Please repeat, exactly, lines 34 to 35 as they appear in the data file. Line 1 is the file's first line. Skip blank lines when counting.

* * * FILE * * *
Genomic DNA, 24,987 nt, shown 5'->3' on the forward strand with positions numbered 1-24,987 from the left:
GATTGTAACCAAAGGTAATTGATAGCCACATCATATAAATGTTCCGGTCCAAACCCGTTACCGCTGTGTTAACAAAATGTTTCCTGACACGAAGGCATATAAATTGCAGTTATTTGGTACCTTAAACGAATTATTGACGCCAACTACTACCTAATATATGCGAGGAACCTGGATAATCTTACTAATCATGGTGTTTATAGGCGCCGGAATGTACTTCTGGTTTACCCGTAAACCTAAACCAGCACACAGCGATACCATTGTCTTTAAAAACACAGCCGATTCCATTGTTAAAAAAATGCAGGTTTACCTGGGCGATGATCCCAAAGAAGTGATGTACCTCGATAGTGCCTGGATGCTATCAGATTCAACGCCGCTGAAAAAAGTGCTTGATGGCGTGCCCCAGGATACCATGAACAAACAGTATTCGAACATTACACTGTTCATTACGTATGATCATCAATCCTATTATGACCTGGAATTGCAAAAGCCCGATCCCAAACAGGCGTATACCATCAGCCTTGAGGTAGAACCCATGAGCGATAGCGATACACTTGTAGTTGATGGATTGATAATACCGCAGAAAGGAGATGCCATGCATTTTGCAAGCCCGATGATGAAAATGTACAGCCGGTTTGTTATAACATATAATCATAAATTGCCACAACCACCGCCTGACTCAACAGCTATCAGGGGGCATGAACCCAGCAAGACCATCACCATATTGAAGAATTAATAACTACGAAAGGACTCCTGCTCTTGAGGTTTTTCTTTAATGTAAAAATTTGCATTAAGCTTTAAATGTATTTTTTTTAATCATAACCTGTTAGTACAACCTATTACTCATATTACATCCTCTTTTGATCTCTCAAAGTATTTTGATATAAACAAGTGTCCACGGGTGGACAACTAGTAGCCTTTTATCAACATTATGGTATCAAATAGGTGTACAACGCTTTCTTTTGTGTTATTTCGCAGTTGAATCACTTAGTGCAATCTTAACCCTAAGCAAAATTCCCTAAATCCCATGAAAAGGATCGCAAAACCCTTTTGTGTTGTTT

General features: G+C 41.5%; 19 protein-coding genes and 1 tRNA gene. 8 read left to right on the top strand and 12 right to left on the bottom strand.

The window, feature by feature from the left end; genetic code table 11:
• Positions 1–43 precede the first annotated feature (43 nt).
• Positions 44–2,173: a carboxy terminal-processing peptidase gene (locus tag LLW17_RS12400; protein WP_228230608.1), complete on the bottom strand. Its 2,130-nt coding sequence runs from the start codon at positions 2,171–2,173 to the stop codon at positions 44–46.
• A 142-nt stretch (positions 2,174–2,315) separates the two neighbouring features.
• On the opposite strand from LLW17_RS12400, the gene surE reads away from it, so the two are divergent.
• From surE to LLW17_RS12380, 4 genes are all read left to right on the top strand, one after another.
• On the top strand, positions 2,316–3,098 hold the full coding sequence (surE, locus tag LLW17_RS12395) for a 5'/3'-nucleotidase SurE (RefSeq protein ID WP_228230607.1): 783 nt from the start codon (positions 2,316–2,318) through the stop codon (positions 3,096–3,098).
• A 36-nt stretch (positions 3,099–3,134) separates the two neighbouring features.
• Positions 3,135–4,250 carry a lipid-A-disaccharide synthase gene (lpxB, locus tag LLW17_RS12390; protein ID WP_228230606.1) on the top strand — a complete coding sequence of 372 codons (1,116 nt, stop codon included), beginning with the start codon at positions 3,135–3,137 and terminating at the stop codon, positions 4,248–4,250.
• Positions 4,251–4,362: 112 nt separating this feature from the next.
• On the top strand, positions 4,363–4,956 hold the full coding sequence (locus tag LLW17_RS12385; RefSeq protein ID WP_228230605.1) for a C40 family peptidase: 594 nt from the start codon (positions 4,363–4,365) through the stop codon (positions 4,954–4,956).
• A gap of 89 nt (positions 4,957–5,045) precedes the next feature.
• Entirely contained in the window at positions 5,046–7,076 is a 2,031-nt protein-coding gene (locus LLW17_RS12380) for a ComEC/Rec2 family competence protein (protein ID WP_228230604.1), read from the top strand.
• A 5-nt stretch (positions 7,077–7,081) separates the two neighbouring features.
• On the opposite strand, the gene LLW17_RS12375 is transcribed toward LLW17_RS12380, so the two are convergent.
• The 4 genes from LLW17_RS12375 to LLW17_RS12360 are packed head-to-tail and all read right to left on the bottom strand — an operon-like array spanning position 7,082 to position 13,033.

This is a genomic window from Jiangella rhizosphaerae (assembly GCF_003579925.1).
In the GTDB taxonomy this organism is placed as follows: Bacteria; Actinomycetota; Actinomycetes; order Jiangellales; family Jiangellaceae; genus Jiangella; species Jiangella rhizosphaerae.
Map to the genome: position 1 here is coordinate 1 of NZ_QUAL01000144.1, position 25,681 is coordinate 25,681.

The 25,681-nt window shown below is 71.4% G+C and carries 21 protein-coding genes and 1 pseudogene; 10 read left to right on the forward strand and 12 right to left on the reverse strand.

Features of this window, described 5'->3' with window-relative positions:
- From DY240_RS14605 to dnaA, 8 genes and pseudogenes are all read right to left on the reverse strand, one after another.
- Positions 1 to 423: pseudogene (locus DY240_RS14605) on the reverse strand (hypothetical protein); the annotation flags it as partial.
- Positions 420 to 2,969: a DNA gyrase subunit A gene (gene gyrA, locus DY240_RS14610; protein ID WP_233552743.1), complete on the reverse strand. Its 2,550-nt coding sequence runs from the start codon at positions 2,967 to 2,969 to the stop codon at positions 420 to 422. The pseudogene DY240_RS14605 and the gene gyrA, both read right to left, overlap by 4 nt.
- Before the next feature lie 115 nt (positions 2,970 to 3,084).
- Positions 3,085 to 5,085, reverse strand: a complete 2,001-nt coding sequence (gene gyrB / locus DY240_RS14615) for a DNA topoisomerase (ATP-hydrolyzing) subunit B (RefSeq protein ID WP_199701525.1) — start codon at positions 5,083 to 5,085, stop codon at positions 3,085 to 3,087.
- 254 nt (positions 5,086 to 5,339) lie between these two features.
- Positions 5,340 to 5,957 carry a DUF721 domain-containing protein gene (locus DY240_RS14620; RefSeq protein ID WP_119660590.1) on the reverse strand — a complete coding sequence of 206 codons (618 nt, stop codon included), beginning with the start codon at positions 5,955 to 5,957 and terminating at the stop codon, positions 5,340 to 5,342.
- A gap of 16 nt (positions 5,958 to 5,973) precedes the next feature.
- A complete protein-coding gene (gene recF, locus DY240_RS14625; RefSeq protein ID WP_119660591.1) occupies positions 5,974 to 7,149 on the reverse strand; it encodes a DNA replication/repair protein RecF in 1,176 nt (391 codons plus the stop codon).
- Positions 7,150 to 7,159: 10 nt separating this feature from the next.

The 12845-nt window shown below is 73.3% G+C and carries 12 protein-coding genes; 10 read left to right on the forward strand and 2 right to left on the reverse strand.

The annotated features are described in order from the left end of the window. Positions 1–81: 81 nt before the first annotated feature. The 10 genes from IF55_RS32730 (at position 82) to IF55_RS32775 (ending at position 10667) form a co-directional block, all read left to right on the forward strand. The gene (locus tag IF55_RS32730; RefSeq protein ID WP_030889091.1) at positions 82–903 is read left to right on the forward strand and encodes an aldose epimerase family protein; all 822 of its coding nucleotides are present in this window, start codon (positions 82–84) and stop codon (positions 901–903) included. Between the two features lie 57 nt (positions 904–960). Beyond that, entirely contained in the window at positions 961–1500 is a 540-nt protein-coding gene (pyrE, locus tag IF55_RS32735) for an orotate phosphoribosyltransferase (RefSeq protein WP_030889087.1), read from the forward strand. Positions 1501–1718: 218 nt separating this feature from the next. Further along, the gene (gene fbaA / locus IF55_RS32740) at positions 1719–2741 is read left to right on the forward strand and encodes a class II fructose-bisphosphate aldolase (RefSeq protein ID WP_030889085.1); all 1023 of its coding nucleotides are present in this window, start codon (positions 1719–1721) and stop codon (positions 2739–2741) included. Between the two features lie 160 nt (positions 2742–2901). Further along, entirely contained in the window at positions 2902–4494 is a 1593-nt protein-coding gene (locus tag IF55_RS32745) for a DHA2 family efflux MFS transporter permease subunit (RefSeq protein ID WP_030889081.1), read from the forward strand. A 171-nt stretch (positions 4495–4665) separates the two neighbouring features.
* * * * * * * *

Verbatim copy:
- Positions 7,150 to 7,159: 10 nt separating this feature from the next.

The 12845-nt window shown below is 73.3% G+C and carries 12 protein-coding genes; 10 read left to right on the forward strand and 2 right to left on the reverse strand.